I’ve been in New York for eight months, and in that time, I’ve ridden in a taxi maybe eight times, if that. Part of it stems from the sheer price: the subway is always cheaper, even if it takes a little bit longer, involves a little more inconvenience. The subway, moreover, is a better place to experience the city. Without the buildings and the noise of traffic, in the underground, the only thing around you are the train cars, the endless corridors and the people.
The people, after all, are what make the city. They are the endless stream of ‘blood cells’, the microscopic organisms that course through the avenues, the streets, ever-present and ever-moving. On the subway, you don’t just see people, you rub shoulders with them, you trade seats with them, you make room for them. In the cab, there is a boundary of glass and steel that keeps you apart from them, carries you through the crowd with no more than a murmur. Furthermore, it makes you anonymous to others; you become just another person in a New York taxicab. But on the subway, you are forced to encounter the lives of others, and your own life.
It’s important, because we have become increasingly afraid of daily life. When we see bad news on TV, our despair increases, our trust weakens. People get dispossessed just by weather conditions, let alone randomness of mood. We can grow so disconcerted with the world outside, it can take a supreme effort to even leave the house.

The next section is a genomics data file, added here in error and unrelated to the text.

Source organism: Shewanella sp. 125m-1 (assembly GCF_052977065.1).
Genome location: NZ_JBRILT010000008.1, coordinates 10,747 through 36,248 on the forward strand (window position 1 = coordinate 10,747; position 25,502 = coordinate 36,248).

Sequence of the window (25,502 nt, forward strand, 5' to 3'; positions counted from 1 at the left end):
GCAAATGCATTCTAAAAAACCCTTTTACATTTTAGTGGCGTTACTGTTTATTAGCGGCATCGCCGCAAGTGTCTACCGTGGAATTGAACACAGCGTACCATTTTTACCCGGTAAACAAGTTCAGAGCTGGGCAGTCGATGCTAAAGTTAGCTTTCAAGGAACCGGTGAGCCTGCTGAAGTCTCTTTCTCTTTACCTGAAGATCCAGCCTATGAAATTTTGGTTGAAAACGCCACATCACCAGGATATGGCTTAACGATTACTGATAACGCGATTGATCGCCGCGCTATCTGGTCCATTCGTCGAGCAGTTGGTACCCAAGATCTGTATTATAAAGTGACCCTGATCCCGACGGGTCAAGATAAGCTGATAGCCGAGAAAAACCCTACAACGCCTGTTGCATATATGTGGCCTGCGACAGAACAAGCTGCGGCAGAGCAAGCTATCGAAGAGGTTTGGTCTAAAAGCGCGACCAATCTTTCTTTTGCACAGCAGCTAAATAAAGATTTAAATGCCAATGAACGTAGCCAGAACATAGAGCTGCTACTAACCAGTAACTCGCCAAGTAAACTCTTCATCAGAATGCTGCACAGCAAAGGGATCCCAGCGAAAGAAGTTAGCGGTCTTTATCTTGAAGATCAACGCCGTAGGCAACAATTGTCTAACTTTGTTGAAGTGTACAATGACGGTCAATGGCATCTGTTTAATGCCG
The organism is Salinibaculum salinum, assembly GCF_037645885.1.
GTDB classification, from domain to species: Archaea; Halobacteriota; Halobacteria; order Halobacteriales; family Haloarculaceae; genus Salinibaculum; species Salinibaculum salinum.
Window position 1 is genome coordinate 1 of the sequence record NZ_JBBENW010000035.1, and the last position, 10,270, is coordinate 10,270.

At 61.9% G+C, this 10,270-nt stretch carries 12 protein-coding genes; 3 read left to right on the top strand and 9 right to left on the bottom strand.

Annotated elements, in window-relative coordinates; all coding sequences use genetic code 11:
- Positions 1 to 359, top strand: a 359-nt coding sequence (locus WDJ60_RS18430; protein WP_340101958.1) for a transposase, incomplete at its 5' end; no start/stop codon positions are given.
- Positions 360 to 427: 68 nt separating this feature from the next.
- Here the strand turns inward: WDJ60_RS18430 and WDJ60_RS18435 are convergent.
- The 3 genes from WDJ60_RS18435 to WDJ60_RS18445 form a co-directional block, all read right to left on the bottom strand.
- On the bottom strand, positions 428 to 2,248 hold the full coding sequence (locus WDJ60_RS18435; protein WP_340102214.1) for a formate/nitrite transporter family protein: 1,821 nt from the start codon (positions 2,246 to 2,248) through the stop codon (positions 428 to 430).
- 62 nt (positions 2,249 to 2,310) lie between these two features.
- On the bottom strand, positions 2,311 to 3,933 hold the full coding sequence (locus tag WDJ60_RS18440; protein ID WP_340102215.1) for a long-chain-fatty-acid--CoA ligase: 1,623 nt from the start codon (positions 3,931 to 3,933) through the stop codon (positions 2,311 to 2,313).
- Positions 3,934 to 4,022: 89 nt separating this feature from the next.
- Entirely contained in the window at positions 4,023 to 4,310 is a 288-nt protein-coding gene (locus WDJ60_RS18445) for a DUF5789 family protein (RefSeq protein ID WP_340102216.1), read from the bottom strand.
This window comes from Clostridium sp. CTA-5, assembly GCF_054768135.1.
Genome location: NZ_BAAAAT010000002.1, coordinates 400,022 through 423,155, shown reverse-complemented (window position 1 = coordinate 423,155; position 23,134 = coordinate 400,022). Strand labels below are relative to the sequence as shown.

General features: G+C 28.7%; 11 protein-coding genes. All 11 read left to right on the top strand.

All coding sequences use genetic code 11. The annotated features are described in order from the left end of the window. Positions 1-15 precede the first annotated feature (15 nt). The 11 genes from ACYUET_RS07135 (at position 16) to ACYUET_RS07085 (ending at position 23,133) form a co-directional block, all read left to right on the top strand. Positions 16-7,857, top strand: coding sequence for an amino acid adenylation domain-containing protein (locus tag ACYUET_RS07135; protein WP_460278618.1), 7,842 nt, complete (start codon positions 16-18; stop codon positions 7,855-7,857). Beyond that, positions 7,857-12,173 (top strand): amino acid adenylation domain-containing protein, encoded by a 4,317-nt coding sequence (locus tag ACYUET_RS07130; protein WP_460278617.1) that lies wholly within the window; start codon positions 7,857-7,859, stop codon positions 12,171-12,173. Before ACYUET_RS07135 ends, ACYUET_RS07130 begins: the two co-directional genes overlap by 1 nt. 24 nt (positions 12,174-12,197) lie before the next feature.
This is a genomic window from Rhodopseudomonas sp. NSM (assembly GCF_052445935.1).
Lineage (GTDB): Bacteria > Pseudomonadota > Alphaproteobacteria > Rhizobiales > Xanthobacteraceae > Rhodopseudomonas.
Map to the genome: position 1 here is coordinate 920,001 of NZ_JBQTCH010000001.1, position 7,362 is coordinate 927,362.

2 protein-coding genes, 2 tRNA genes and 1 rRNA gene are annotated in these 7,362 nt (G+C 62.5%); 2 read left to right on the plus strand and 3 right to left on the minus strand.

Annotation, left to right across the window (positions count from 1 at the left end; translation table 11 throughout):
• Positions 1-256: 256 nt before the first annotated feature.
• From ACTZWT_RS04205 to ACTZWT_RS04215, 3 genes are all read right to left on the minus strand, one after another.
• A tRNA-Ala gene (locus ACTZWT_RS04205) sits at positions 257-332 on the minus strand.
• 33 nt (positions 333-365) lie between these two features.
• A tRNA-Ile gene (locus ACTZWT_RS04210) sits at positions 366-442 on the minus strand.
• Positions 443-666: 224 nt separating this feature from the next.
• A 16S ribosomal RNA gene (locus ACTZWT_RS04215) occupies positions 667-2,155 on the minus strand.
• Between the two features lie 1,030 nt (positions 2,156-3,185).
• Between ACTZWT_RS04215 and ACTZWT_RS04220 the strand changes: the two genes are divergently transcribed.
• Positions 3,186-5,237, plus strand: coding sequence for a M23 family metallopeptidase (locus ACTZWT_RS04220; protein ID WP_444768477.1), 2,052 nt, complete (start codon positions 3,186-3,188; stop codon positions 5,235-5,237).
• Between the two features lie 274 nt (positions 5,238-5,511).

Life isn’t lived inside a taxicab. Inside, you are waiting to live. Life happens when you move, not when you are moved. Life isn’t inside the safe interior of a cab, where you pay someone to escort you all over the city; it’s the raw reality of the subway, a vibrant portrait, a landscape of beauty and pain, and we should celebrate its diversity. Life is a gift from God, and we should not cower from it. Our calling is not to a world away from experience, but one of endless, enduring experience. Our lives as Hindus and our lives as people cannot be lived apart; one does not have two minds, two bodies with which to live.
It is important to remember our responsibility to experience, because it is a hard line to balance between the world and Sanatan Dharm. The path of the karm yogi, of keeping the mind in God while the body does its work, is not the easiest to travel. It is too easy to reason that one should run from the world into religion, or from religion into the world; to take the other side for a minute, because to hold onto both is maddening. But nothing is more important that seeing one in the other, that is, understanding that the world is a part of the Divine and that God cannot be considered separate from the world. If we have a duty to find God in this lifetime, then we must look for Him everywhere, the world over, and that is something you cannot do nestled comfortably in the taxi cab. For that, you have to take a few risks, and nothing is riskier than faith. In the end, faith is not just its own reward, its the only reward that matters.